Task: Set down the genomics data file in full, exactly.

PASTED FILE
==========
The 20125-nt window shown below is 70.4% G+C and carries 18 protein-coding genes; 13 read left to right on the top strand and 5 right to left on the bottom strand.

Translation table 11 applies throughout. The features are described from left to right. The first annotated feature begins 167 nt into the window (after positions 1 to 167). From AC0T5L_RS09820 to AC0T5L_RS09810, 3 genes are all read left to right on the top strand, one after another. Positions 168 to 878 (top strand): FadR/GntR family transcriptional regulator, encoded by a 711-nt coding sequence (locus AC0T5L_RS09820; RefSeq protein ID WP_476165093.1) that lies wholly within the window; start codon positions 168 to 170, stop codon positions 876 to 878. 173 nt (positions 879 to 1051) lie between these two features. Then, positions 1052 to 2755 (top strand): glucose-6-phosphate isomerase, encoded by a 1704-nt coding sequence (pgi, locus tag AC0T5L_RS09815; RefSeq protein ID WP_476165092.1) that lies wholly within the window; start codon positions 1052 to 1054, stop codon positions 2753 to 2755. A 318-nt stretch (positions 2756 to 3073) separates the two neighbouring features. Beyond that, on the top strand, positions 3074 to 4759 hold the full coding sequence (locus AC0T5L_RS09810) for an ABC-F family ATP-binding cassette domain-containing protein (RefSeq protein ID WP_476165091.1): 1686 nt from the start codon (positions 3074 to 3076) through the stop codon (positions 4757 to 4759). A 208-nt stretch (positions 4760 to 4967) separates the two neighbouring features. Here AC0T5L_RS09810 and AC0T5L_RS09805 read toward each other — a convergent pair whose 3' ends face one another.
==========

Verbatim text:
The 20125-nt window shown below is 70.4% G+C and carries 18 protein-coding genes; 13 read left to right on the top strand and 5 right to left on the bottom strand.

Translation table 11 applies throughout. The features are described from left to right. The first annotated feature begins 167 nt into the window (after positions 1 to 167). From AC0T5L_RS09820 to AC0T5L_RS09810, 3 genes are all read left to right on the top strand, one after another. Positions 168 to 878 (top strand): FadR/GntR family transcriptional regulator, encoded by a 711-nt coding sequence (locus AC0T5L_RS09820; RefSeq protein ID WP_476165093.1) that lies wholly within the window; start codon positions 168 to 170, stop codon positions 876 to 878. 173 nt (positions 879 to 1051) lie between these two features. Then, positions 1052 to 2755 (top strand): glucose-6-phosphate isomerase, encoded by a 1704-nt coding sequence (pgi, locus tag AC0T5L_RS09815; RefSeq protein ID WP_476165092.1) that lies wholly within the window; start codon positions 1052 to 1054, stop codon positions 2753 to 2755. A 318-nt stretch (positions 2756 to 3073) separates the two neighbouring features. Beyond that, on the top strand, positions 3074 to 4759 hold the full coding sequence (locus AC0T5L_RS09810) for an ABC-F family ATP-binding cassette domain-containing protein (RefSeq protein ID WP_476165091.1): 1686 nt from the start codon (positions 3074 to 3076) through the stop codon (positions 4757 to 4759). A 208-nt stretch (positions 4760 to 4967) separates the two neighbouring features. Here AC0T5L_RS09810 and AC0T5L_RS09805 read toward each other — a convergent pair whose 3' ends face one another.